Acting on advice from the city's attorney,who warned that paying Hatfield might leave them open to claims for flood damage, the city council announced that no money would be forthcoming.  Despite the lack of a written contract,Hatfield threatened to sue.   At was then that the city made him a new offer:  in return for the $10,000 originally promised, he would accept full responsibility for the estimated $3.5 million dollars in damages from the flood as well as the sixty or so deaths that had occurred.   Not being a fool, Hatfield turned down this offer but continued with his lawsuit.  The case would drag through the  courts for twenty-two years before it was eventually ruled that the flooding was an Act of God and Hatfield wasn't eligible to receive his money.

  Even with this setback, the veteran rainmaker was still flooded (sorry) with requests from potential clients around the world.   While he rarely left California, some of his rainmaking contracts took him as far as Honduras.   Critics continued to insist that he was a humbug however.   According to one scathing article published in 1925 in the journal Science, Hatfield's success was solely because he offered his services at the end of a dry season and, when the inevitable change in the weather occurred, he would then claim the credit.   This article did little to stem business however.   Not until the Wall Street crash of 1929 and the resulting Depression did Hatfield's career as a rainmaker finally came to an end.  

Along with potential clients being less able to afford his fees, the opening of Boulder Dam in 1928 meant that California farmers had a new supply of water courtesy of the Colorado River.   This meant less demand for Hatfield's unique services and greater financial hardship for the one-time rainmaking champion.   To make ends meet, he went back to being a sewing machine salesman and, to make things worse, his wife decided to divorce him.   Stories about his rainmaking skills still lingered though.  At one point during the divorce proceedings, raindrops could be heard against the courthouse windows though weather reports had predicted clear skies.  The judge reportedly looked nervous and said, "I hope this isn't an expression of the defendant's displeasure."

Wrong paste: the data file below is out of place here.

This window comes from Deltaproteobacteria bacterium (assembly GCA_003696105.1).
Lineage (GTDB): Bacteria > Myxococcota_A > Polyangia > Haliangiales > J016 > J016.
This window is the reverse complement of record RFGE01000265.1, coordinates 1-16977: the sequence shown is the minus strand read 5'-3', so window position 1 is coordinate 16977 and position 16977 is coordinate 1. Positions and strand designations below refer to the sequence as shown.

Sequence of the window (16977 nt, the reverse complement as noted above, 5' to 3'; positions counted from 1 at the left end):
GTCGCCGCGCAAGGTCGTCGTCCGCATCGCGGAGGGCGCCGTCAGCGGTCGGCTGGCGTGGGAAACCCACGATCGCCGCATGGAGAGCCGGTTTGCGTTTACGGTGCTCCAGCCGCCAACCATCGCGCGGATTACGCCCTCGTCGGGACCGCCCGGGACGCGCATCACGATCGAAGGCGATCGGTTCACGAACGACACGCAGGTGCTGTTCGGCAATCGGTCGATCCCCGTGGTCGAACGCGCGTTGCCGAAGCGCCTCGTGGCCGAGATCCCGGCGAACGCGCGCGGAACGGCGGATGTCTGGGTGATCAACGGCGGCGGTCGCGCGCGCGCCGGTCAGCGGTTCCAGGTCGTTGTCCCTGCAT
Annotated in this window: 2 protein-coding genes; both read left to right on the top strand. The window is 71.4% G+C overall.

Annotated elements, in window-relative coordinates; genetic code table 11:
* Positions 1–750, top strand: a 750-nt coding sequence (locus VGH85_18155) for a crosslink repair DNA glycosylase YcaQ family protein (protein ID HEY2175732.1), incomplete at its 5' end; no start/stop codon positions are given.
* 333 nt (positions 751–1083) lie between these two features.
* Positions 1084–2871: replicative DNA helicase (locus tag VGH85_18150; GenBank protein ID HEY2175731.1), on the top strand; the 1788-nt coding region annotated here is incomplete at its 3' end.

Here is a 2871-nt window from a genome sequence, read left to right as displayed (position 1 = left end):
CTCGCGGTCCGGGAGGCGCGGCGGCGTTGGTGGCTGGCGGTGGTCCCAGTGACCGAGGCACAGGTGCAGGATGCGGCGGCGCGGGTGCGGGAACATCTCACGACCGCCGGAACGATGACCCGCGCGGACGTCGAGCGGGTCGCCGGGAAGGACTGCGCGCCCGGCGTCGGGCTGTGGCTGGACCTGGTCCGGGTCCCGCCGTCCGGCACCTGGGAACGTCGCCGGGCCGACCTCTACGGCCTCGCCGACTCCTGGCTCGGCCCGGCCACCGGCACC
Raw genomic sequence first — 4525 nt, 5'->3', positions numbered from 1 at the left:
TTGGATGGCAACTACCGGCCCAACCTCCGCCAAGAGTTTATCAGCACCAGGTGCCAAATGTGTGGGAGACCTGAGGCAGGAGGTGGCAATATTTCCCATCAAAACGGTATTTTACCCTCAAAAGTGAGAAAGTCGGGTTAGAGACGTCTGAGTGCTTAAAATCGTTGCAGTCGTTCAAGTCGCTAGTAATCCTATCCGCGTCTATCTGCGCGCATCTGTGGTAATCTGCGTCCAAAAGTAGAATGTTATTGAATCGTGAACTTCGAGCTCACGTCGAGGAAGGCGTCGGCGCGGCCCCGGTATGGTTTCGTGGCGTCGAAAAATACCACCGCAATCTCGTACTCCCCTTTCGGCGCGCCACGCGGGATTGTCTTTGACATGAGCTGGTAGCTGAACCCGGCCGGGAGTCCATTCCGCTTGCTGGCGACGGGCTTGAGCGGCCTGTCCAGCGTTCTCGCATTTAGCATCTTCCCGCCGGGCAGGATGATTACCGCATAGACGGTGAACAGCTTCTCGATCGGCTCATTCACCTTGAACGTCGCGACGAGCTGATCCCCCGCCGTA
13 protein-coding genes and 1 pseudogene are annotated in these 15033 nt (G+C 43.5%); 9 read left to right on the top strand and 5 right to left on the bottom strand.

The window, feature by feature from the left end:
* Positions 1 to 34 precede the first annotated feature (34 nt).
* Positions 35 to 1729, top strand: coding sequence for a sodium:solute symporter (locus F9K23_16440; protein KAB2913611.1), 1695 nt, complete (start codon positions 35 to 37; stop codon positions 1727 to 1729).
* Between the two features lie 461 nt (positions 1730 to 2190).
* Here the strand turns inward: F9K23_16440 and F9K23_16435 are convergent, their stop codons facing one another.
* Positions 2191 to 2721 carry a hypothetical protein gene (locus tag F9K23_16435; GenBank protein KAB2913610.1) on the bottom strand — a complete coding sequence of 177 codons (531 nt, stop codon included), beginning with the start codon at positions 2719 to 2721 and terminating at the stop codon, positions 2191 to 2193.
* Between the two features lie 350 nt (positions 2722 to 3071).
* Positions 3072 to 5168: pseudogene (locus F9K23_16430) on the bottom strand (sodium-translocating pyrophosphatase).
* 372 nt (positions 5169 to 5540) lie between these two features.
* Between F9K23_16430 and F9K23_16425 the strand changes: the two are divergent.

Ever the showman,  Hatfield continued to drum up publicity for his services and even insisted that his weather-making skills might have prevented the dust storms that gave the Dirty Thirties their name.  But advances in weather prediction, not to mention improved agricultural techniques such as cloud-seeding, made rain-making obsolete.  

Not that he was completely forgotten.  When the  movie, The Rainmaker, starring Burt Lancaster and Katharine Hepburn came out in 1956, Hatfield was invited to the premiere.  He died two years later on January 12, 1958  although, as per his instructions, no formal notice of his death  came out until months after his burial   As he had long vowed, he took his rainmaking secrets with him to the grave.   Over his long career, he personally took credit for more than 500 rainstorms, whether or not meteorologists agreed. 

While hucksters, crackpots, and snake oil salesmen continue to offer their services to the gullible and the desperate, Charles Mallory Hatfield was definitely in a class by himself.   Was he a wholehearted confidence man or did he genuinely believw in his rain-making abilities?  You be the judge.